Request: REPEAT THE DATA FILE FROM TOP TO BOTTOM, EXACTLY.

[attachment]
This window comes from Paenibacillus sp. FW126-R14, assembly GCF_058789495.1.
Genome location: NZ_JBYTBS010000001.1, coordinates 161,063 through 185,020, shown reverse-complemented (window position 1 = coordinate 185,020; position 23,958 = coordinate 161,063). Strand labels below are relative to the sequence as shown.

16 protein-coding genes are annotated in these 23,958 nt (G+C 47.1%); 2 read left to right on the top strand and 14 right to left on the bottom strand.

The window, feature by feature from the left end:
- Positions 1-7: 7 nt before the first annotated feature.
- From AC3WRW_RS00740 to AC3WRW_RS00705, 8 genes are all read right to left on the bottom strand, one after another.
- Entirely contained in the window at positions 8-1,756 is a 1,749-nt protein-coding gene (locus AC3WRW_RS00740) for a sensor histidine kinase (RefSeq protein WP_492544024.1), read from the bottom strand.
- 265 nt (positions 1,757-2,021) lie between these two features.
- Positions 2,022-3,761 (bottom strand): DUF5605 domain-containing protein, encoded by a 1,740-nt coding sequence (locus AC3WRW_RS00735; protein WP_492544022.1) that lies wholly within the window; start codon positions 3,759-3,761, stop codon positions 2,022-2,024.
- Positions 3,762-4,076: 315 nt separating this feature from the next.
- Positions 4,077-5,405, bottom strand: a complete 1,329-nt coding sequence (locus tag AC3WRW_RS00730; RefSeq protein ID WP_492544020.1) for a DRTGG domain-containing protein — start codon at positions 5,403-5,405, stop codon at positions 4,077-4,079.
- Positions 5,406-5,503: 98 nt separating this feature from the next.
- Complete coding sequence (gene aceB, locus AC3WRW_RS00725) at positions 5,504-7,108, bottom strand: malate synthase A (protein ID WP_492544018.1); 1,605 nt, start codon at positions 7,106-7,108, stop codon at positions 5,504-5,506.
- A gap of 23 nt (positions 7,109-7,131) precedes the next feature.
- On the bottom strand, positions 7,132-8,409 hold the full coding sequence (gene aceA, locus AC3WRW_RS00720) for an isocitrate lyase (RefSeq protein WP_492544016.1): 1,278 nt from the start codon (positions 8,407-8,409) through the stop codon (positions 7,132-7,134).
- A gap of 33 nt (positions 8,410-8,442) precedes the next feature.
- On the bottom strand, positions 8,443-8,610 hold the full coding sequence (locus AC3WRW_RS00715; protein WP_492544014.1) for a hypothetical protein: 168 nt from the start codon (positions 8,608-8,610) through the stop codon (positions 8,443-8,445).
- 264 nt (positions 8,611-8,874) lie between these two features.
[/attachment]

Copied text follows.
This window comes from Paenibacillus sp. FW126-R14, assembly GCF_058789495.1.
Genome location: NZ_JBYTBS010000001.1, coordinates 161,063 through 185,020, shown reverse-complemented (window position 1 = coordinate 185,020; position 23,958 = coordinate 161,063). Strand labels below are relative to the sequence as shown.

16 protein-coding genes are annotated in these 23,958 nt (G+C 47.1%); 2 read left to right on the top strand and 14 right to left on the bottom strand.

The window, feature by feature from the left end:
- Positions 1-7: 7 nt before the first annotated feature.
- From AC3WRW_RS00740 to AC3WRW_RS00705, 8 genes are all read right to left on the bottom strand, one after another.
- Entirely contained in the window at positions 8-1,756 is a 1,749-nt protein-coding gene (locus AC3WRW_RS00740) for a sensor histidine kinase (RefSeq protein WP_492544024.1), read from the bottom strand.
- 265 nt (positions 1,757-2,021) lie between these two features.
- Positions 2,022-3,761 (bottom strand): DUF5605 domain-containing protein, encoded by a 1,740-nt coding sequence (locus AC3WRW_RS00735; protein WP_492544022.1) that lies wholly within the window; start codon positions 3,759-3,761, stop codon positions 2,022-2,024.
- Positions 3,762-4,076: 315 nt separating this feature from the next.
- Positions 4,077-5,405, bottom strand: a complete 1,329-nt coding sequence (locus tag AC3WRW_RS00730; RefSeq protein ID WP_492544020.1) for a DRTGG domain-containing protein — start codon at positions 5,403-5,405, stop codon at positions 4,077-4,079.
- Positions 5,406-5,503: 98 nt separating this feature from the next.
- Complete coding sequence (gene aceB, locus AC3WRW_RS00725) at positions 5,504-7,108, bottom strand: malate synthase A (protein ID WP_492544018.1); 1,605 nt, start codon at positions 7,106-7,108, stop codon at positions 5,504-5,506.
- A gap of 23 nt (positions 7,109-7,131) precedes the next feature.
- On the bottom strand, positions 7,132-8,409 hold the full coding sequence (gene aceA, locus AC3WRW_RS00720) for an isocitrate lyase (RefSeq protein WP_492544016.1): 1,278 nt from the start codon (positions 8,407-8,409) through the stop codon (positions 7,132-7,134).
- A gap of 33 nt (positions 8,410-8,442) precedes the next feature.
- On the bottom strand, positions 8,443-8,610 hold the full coding sequence (locus AC3WRW_RS00715; protein WP_492544014.1) for a hypothetical protein: 168 nt from the start codon (positions 8,608-8,610) through the stop codon (positions 8,443-8,445).
- 264 nt (positions 8,611-8,874) lie between these two features.